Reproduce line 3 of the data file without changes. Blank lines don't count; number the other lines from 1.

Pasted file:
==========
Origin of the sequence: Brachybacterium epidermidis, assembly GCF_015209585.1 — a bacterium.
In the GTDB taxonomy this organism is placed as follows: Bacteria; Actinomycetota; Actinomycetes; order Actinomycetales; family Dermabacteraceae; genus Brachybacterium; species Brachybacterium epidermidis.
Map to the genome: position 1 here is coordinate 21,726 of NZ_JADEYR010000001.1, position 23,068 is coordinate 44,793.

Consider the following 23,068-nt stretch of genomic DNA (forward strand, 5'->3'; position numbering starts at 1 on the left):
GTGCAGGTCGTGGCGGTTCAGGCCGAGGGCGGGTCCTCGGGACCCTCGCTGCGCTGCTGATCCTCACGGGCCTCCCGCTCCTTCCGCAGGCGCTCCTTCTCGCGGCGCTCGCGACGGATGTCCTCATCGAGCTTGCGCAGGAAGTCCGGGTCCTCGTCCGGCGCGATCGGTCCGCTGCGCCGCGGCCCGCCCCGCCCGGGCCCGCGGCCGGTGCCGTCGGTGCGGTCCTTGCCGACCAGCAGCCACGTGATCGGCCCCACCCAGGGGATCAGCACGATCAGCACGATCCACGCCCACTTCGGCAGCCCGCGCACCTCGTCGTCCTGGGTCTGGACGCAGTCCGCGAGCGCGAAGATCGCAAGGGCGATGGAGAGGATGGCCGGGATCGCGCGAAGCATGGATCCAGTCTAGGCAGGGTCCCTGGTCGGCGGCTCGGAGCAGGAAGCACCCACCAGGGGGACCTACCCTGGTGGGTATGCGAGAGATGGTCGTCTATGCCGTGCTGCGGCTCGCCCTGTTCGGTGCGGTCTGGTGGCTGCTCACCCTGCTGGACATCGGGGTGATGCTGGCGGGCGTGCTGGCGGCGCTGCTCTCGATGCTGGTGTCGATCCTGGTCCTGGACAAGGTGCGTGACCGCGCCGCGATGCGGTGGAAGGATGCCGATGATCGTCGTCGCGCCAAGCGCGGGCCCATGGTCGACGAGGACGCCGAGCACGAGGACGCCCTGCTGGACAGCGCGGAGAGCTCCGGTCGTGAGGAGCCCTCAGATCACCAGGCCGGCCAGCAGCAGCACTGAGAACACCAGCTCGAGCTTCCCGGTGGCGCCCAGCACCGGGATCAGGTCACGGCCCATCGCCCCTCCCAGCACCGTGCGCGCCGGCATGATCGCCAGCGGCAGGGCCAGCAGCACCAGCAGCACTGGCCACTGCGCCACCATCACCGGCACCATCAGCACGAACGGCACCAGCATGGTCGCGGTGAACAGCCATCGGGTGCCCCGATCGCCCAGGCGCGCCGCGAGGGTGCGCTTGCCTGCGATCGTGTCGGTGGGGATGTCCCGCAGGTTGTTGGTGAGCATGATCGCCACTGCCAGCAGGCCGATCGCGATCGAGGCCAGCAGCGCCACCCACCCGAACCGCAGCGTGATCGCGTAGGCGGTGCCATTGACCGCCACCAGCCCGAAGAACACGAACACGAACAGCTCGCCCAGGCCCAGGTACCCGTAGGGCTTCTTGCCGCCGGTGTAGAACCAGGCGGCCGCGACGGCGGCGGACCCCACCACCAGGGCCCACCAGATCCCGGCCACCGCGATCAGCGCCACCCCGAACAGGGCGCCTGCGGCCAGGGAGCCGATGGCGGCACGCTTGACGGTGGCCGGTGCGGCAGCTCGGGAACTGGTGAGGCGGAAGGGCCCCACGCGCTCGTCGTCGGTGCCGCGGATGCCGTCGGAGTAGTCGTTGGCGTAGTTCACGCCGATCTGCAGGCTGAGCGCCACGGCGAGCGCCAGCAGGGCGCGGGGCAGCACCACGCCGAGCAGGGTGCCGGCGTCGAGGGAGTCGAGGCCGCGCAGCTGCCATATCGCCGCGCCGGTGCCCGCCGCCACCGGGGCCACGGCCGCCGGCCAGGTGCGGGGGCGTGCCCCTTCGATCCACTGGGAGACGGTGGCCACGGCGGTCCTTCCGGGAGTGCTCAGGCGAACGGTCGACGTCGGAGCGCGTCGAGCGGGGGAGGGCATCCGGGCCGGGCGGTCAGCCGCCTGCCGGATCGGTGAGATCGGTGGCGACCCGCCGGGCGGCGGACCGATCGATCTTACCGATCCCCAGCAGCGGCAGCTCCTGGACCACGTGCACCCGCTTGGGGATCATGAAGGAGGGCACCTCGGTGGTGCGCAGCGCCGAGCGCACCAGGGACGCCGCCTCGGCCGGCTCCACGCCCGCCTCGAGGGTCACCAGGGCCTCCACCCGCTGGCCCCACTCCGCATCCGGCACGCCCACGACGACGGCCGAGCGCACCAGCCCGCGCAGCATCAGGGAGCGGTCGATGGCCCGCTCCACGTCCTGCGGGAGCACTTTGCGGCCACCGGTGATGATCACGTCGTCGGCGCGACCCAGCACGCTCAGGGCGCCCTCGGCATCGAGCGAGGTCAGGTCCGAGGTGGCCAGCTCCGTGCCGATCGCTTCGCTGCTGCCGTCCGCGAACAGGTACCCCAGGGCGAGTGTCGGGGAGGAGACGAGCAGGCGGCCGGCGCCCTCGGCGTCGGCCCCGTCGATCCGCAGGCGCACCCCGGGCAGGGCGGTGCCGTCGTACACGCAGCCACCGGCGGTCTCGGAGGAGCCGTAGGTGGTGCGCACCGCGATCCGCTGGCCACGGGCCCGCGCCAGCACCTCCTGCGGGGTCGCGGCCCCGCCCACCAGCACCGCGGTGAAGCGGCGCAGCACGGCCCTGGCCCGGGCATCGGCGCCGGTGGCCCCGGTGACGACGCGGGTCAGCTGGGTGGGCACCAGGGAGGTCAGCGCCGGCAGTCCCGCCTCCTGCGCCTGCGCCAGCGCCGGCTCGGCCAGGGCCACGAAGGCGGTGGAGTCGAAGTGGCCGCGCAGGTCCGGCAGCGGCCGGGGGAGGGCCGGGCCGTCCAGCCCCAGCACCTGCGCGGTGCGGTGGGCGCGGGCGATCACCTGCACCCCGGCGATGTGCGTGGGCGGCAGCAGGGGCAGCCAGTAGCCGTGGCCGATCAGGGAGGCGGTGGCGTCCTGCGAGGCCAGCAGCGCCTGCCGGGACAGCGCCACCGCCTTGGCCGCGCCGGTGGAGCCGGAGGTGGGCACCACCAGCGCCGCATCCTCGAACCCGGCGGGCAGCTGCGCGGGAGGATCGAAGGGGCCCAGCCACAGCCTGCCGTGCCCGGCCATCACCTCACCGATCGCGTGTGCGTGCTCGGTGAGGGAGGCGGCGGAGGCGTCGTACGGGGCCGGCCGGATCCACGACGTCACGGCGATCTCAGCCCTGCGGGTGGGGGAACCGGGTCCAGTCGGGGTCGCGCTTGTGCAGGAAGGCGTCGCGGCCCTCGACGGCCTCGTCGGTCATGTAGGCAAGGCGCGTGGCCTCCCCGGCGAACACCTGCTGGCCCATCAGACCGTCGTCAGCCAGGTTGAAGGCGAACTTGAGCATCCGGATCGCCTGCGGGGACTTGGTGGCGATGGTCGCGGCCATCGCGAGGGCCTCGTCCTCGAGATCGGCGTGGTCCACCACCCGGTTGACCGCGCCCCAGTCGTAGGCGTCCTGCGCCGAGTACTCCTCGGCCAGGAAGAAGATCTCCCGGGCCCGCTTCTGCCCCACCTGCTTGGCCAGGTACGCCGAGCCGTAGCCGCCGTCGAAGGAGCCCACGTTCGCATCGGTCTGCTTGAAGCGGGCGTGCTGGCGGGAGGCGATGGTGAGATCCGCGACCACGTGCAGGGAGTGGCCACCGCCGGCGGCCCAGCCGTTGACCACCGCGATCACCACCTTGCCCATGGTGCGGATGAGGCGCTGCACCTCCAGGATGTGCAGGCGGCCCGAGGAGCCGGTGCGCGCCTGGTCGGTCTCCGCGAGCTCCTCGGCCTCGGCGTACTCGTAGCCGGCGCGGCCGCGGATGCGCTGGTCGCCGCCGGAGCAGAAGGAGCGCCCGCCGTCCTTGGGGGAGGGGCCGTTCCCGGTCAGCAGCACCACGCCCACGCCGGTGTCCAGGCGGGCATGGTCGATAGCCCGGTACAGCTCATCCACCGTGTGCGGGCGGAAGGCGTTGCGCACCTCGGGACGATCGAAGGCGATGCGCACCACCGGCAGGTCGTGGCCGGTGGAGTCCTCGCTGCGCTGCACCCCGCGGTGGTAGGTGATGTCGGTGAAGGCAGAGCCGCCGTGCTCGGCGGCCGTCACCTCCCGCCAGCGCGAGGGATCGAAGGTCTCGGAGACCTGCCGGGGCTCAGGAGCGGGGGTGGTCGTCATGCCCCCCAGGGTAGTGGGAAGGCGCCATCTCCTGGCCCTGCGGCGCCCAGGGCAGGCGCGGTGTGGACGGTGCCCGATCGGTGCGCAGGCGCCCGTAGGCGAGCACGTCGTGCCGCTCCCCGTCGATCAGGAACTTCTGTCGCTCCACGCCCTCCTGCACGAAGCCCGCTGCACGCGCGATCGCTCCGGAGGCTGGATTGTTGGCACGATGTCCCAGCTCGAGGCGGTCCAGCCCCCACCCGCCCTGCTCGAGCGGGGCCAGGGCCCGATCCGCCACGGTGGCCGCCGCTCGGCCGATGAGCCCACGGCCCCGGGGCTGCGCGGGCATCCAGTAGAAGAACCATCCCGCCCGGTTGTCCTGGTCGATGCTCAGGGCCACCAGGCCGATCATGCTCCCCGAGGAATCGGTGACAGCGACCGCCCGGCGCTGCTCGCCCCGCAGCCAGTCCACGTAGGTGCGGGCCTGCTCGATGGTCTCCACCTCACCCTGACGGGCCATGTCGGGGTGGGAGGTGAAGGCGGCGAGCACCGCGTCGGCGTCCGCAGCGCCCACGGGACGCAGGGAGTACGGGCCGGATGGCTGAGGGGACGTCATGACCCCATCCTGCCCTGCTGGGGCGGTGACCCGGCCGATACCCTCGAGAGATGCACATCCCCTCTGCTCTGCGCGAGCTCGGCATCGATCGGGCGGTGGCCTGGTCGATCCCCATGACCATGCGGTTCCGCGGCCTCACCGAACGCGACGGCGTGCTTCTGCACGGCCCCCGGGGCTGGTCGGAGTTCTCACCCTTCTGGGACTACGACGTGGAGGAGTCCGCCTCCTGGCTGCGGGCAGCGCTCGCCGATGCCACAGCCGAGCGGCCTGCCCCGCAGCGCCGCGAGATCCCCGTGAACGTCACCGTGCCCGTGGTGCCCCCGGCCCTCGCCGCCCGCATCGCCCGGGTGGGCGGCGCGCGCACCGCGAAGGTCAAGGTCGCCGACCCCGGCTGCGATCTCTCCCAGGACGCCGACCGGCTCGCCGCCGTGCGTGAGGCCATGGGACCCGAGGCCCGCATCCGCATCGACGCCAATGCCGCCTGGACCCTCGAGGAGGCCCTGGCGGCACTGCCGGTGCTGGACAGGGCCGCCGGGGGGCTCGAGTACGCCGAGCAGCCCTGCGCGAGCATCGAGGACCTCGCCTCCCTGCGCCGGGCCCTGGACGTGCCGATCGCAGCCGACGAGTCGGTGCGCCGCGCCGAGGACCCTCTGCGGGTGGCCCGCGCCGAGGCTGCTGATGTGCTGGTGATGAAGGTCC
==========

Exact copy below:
Map to the genome: position 1 here is coordinate 21,726 of NZ_JADEYR010000001.1, position 23,068 is coordinate 44,793.